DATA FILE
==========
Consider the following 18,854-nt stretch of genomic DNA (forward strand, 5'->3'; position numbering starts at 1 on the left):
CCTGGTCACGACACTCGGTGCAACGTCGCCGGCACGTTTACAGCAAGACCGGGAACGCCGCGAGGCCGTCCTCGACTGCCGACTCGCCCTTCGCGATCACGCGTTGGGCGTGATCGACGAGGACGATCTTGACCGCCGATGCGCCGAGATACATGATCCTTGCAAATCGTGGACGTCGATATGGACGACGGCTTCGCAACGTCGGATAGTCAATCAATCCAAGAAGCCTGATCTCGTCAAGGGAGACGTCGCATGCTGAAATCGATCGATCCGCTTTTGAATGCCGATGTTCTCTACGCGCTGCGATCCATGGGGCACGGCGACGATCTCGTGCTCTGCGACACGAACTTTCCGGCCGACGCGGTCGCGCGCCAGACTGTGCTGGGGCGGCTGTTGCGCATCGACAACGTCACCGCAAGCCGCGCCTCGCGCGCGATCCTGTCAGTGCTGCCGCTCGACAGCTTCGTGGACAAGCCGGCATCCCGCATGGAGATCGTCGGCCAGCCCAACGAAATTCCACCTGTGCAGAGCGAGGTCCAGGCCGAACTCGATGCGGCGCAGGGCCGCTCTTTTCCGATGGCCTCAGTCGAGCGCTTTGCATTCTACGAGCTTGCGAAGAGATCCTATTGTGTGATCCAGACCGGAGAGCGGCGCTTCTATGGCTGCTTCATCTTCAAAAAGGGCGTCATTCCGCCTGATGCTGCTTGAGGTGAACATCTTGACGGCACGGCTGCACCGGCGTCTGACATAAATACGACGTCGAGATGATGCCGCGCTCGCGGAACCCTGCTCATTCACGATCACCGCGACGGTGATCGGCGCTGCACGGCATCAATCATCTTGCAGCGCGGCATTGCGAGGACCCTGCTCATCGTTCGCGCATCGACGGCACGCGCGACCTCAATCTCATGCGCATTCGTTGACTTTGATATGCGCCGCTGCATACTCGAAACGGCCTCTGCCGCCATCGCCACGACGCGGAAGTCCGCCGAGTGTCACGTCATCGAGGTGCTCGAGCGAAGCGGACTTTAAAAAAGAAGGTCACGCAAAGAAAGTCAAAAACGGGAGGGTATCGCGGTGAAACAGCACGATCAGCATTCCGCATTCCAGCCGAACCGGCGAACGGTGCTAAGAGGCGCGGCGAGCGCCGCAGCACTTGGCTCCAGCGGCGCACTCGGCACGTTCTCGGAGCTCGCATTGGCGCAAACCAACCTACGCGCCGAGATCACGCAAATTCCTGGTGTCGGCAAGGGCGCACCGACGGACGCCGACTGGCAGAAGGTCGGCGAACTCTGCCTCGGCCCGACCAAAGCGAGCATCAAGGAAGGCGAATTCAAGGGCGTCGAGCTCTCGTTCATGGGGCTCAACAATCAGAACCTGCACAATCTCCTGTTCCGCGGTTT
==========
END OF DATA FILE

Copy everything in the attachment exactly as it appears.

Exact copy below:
Consider the following 18,854-nt stretch of genomic DNA (forward strand, 5'->3'; position numbering starts at 1 on the left):
CCTGGTCACGACACTCGGTGCAACGTCGCCGGCACGTTTACAGCAAGACCGGGAACGCCGCGAGGCCGTCCTCGACTGCCGACTCGCCCTTCGCGATCACGCGTTGGGCGTGATCGACGAGGACGATCTTGACCGCCGATGCGCCGAGATACATGATCCTTGCAAATCGTGGACGTCGATATGGACGACGGCTTCGCAACGTCGGATAGTCAATCAATCCAAGAAGCCTGATCTCGTCAAGGGAGACGTCGCATGCTGAAATCGATCGATCCGCTTTTGAATGCCGATGTTCTCTACGCGCTGCGATCCATGGGGCACGGCGACGATCTCGTGCTCTGCGACACGAACTTTCCGGCCGACGCGGTCGCGCGCCAGACTGTGCTGGGGCGGCTGTTGCGCATCGACAACGTCACCGCAAGCCGCGCCTCGCGCGCGATCCTGTCAGTGCTGCCGCTCGACAGCTTCGTGGACAAGCCGGCATCCCGCATGGAGATCGTCGGCCAGCCCAACGAAATTCCACCTGTGCAGAGCGAGGTCCAGGCCGAACTCGATGCGGCGCAGGGCCGCTCTTTTCCGATGGCCTCAGTCGAGCGCTTTGCATTCTACGAGCTTGCGAAGAGATCCTATTGTGTGATCCAGACCGGAGAGCGGCGCTTCTATGGCTGCTTCATCTTCAAAAAGGGCGTCATTCCGCCTGATGCTGCTTGAGGTGAACATCTTGACGGCACGGCTGCACCGGCGTCTGACATAAATACGACGTCGAGATGATGCCGCGCTCGCGGAACCCTGCTCATTCACGATCACCGCGACGGTGATCGGCGCTGCACGGCATCAATCATCTTGCAGCGCGGCATTGCGAGGACCCTGCTCATCGTTCGCGCATCGACGGCACGCGCGACCTCAATCTCATGCGCATTCGTTGACTTTGATATGCGCCGCTGCATACTCGAAACGGCCTCTGCCGCCATCGCCACGACGCGGAAGTCCGCCGAGTGTCACGTCATCGAGGTGCTCGAGCGAAGCGGACTTTAAAAAAGAAGGTCACGCAAAGAAAGTCAAAAACGGGAGGGTATCGCGGTGAAACAGCACGATCAGCATTCCGCATTCCAGCCGAACCGGCGAACGGTGCTAAGAGGCGCGGCGAGCGCCGCAGCACTTGGCTCCAGCGGCGCACTCGGCACGTTCTCGGAGCTCGCATTGGCGCAAACCAACCTACGCGCCGAGATCACGCAAATTCCTGGTGTCGGCAAGGGCGCACCGACGGACGCCGACTGGCAGAAGGTCGGCGAACTCTGCCTCGGCCCGACCAAAGCGAGCATCAAGGAAGGCGAATTCAAGGGCGTCGAGCTCTCGTTCATGGGGCTCAACAATCAGAACCTGCACAATCTCCTGTTCCGCGGTTT